🏅 Day of the event!

We woke up early on Saturday morning with an action-packed day of teaching the design process to the kids! We planned an outline of covering design cornerstones like identifying problem spaces, performing user researching, using creative thinking exercises to come up with ideas. In addition, we had a guest presenter teach the students an introduction to TinkerCAD, as well as explore the Makerspace in Mann Library. At the end of the day, students presented their design journey and the solutions they dreamed up to solve problems within their community.

Below is a more detailed breakdown of the day!

9:00 — 9:30 AM: Check-In

We had a guardian of the children sign in their child, included giving us a signed liability waiver. This also included permission to take photos and videos during the day.

9:30 – 10:00 AM: Introductions and Problem Statement

After starting with an energetic icebreaker, we introduced students to their teams and introduced students to the problem statement: What problems do you see in your community? We had two college student mentors with groups of 4–5 kids, which ended up being a perfect fit. The pair system helped if one mentor got distracted or needed to work with the children individually while the other mentor could lead group activities.

10:00 – 10:30 AM: Explore

In their groups, students brainstormed problems that they saw in their community. Some notable and popular topics included bullying, crossing the street, worn down facilities, and recycling.

One team brainstorming possible problem spaces

10:30 – 11:00 AM: Defining the problem & Interviews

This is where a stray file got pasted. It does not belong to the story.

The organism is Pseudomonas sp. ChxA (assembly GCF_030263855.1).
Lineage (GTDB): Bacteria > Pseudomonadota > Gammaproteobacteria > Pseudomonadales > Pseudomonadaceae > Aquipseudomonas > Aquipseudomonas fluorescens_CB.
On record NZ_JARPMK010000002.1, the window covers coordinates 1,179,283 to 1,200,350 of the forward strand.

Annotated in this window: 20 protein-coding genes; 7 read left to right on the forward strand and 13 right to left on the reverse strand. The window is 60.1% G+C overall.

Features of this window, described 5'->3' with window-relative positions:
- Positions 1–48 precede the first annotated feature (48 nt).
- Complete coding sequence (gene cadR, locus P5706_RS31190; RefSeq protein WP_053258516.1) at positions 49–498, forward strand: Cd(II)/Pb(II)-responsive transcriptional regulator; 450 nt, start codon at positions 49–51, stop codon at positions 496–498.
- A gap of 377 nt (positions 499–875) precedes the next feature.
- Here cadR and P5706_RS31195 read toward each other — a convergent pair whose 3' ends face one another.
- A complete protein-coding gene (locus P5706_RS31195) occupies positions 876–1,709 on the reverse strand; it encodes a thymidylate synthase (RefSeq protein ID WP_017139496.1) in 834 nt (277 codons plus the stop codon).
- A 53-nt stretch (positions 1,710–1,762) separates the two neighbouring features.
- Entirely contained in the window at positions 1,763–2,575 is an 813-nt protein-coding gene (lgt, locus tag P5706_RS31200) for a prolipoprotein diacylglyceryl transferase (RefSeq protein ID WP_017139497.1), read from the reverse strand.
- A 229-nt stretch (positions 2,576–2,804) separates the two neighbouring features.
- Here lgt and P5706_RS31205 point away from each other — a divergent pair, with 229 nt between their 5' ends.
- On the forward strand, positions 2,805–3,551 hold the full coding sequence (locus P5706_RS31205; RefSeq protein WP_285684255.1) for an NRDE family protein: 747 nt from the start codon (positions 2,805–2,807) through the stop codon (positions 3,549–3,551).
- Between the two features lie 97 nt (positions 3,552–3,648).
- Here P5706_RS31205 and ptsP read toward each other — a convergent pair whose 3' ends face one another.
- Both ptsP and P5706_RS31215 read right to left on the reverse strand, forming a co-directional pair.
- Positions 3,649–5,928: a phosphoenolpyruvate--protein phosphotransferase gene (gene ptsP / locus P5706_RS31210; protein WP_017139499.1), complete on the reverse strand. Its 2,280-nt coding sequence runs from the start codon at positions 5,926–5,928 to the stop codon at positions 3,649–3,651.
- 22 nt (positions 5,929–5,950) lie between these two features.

After defining what problem they were trying to tackle, students immediately jumped to coming up to solutions, which even senior designers can be gulity of doing. We taught the students how to create an interview script to find out how their problem space affected other people. They then paired up with another group that did the same activity to conduct user interviews for one another’s problem space.

This part of the design process was challenging for the students, as they felt they already understood the problem on their own without talking to other people. We encouraged the children to listen to one another and take notes on others’ perspectives, including parts of the problem space they hadn’t initially thought of. Afterwards, the groups discussed their findings and used those lessons as a guide for a potential solution.

11:00 AM – 12:00 PM: TinkerCAD workshop

We wanted to break up the student’s main project with fun workshops and lessons related to STEM education. A guest lecturer from the Makerspace at Cornell taught the students how to use TinkerCAD, which they could then use to make 3D models of their projects. TinkerCAD is a simple, easy-to-use modeling software that allows anyone to quickly create a 3D design from scratch or pre-existing designs.